Four additional F-35 Adir fighters will arrive in Israel in May, and by the end of this year, the Golden Eagle Squadron at the Nevatim airbase will have 20 stealth fighters. Today they have 14 F-35 fighters, and the new ones are being delivered from the Lockheed Martin plants at the rate of six fighters per year.
According to current estimates, by the end of this year and early next year, after a new government has been established and the next Minister of Defense has been appointed, new decisions will be made that would change the face of the Israeli Air Force and upgrade almost its entire aircraft fleet: additional and/or new fighter aircraft, new heavy-lift helicopters, and a new airborne refueling tanker. The two primary decision makers within the defense establishment – the new Chief of Staff and the IAF Commander – are yet to voice their opinions publicly regarding the aerial issue.
The most pressing decision concerns the heavy-lift helicopters, and the State Comptroller's report of last March contributed to the urgency. In that report, the Comptroller severely criticized the IAF's helicopter layout: "The fleet of Yas'ur helicopters, which are 50 years old, cannot provide a full solution to the operational need. Predating the acquisition of the alternative for the Yas'ur (helicopters) should be considered," states the report. What will replace the old CH-53 Yas'ur helicopters? Sikorsky/Lockheed Martin's CH-53K King Stallion or Boeing's dual overhead rotor CH-47 Chinook?
The IDF Spokesperson's response to an inquiry by IsraelDefense in the matter of the helicopters was brief and to the point: "The IDF is currently engaged in a staff work effort in anticipation of the acquisition of the (new) helicopters, which is currently in the process of being approved." At the IDF/GHQ Planning Directorate they also believe that the resolution of the heavy-lift helicopter issue is a matter of urgency.
The IAF has tested both helicopters in actual flight or on simulators. Senior IAF pilots have flown both helicopters, and in the coming summer will depart for additional flight tests. No final decision has been made yet, but the manufacturers are already extolling the virtues of their respective platforms. The King Stallion is a new platform and will be able to continue flying for decades to come. The Chinook is an older design, but Israel will receive the upgraded, state-of-the-art Block-2 version. The King Stallion has a seven-blade rotor (the rotor of the Yas'ur helicopters has six blades), and is the first military helicopter to utilize the Fly-by-Wire control system. Boeing will replace the blades of the Chinook's rotors and install Israeli avionics. Some IAF authorities favor Boeing's Chinook (which does not have a tail rotor – a safety advantage), but Lockheed Martin's King Stallion has been specifically adapted to operations in mountainous areas (Lebanon?), it is larger (and consequently carries more troops) and more expensive, but will remain in service for 50 more years as it is new, and the IAF is more familiar with it as it is the successor of the time-honored CH-53 Yas'ur helicopters.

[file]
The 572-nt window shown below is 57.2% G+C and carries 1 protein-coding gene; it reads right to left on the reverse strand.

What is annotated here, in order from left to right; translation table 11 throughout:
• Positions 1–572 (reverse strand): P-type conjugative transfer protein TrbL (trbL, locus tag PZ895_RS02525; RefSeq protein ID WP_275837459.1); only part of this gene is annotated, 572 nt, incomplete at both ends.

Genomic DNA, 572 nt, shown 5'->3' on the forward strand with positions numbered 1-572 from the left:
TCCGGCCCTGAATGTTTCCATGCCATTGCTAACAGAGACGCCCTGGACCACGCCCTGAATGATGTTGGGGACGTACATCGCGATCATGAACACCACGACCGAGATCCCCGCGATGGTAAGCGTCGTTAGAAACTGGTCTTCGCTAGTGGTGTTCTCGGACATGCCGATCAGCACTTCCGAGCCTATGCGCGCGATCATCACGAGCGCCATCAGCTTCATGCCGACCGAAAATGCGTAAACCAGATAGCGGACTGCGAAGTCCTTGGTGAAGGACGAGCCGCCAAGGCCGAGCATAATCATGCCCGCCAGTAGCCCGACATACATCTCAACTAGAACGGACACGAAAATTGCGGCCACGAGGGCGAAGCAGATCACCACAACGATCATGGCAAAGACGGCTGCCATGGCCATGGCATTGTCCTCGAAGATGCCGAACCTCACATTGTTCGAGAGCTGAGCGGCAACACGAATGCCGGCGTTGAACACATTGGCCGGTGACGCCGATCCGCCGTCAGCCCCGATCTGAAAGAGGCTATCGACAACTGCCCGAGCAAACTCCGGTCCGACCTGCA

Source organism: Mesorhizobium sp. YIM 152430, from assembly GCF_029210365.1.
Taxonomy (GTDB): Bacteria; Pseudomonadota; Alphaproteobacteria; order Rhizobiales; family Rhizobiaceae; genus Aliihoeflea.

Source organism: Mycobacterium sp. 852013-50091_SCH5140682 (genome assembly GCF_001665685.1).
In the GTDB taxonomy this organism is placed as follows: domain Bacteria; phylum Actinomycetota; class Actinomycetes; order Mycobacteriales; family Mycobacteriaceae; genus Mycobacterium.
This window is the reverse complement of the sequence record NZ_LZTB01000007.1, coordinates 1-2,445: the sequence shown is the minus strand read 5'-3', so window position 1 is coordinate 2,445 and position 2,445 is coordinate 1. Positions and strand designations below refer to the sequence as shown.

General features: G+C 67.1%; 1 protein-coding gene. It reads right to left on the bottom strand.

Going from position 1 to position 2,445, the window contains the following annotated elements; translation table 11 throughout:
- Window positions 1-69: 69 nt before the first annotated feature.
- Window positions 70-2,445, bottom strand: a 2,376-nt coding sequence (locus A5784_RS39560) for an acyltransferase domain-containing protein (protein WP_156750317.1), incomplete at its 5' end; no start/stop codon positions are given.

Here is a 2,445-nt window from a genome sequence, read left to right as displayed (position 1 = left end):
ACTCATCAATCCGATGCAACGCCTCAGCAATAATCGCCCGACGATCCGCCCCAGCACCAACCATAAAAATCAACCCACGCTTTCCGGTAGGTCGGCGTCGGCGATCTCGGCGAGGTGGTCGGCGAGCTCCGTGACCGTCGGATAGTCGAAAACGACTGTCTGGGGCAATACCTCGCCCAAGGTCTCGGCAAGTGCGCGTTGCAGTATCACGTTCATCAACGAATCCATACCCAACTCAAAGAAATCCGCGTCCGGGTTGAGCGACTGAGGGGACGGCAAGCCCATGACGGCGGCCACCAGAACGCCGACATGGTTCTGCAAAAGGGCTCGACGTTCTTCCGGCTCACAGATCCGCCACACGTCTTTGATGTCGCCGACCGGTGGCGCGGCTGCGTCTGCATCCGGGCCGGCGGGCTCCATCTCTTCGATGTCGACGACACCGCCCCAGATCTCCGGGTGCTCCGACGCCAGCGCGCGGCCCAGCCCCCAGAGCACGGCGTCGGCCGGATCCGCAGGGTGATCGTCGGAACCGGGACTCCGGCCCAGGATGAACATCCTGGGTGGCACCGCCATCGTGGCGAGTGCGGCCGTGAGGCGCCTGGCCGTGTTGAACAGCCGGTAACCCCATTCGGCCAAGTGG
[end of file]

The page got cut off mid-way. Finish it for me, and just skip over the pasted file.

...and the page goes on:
The New Airborne Refueling Tanker
The question of the new airborne refueling tanker has reached a more advanced stage. The IAF has been authorized to issue a Letter of Request (LOR) for two Boeing KC-46 refueling tankers, namely – an official request for full details on the aircraft. Having reviewed the aircraft and flown in it, senior IMOD and IAF officials stated that the KC-46 is the world's most advanced refueling tanker. Every system has two backup systems, it has two workstations for a refueling operator and an instructor, a cockpit with the same state-of-the-art avionics as the Boeing 787 and even protection against a nuclear explosion in the vicinity of the aircraft.
A new factor has emerged recently: Lockheed Martin teamed up with the European consortium Airbus to create the new Multi-Role Tanker Transport (MRTT) aircraft, which is based on the Airbus A330 passenger aircraft. In fact, this aircraft is a direct competitor of Boeing's KC-46.
The new aircraft by Airbus will be introduced at the Paris Air Show next June. The IAF will be able to take delivery within one year. This aircraft is larger than Boeing's tanker (more fuel, fewer sorties, longer range), which is based on the Boeing 767 passenger aircraft. "IAI will be offered a substantial share" in the manufacturing of the aircraft, they say at Lockheed Martin.
On the other hand, it is almost inconceivable that the State of Israel would acquire a French-American aircraft made by the European consortium. To this date, El-Al airlines has not purchased even one passenger aircraft by Airbus, and its entire fleet consists of aircraft by Boeing. Consequently, it is estimated that the IAF's next airborne refueling tanker will be Boeing's KC-46.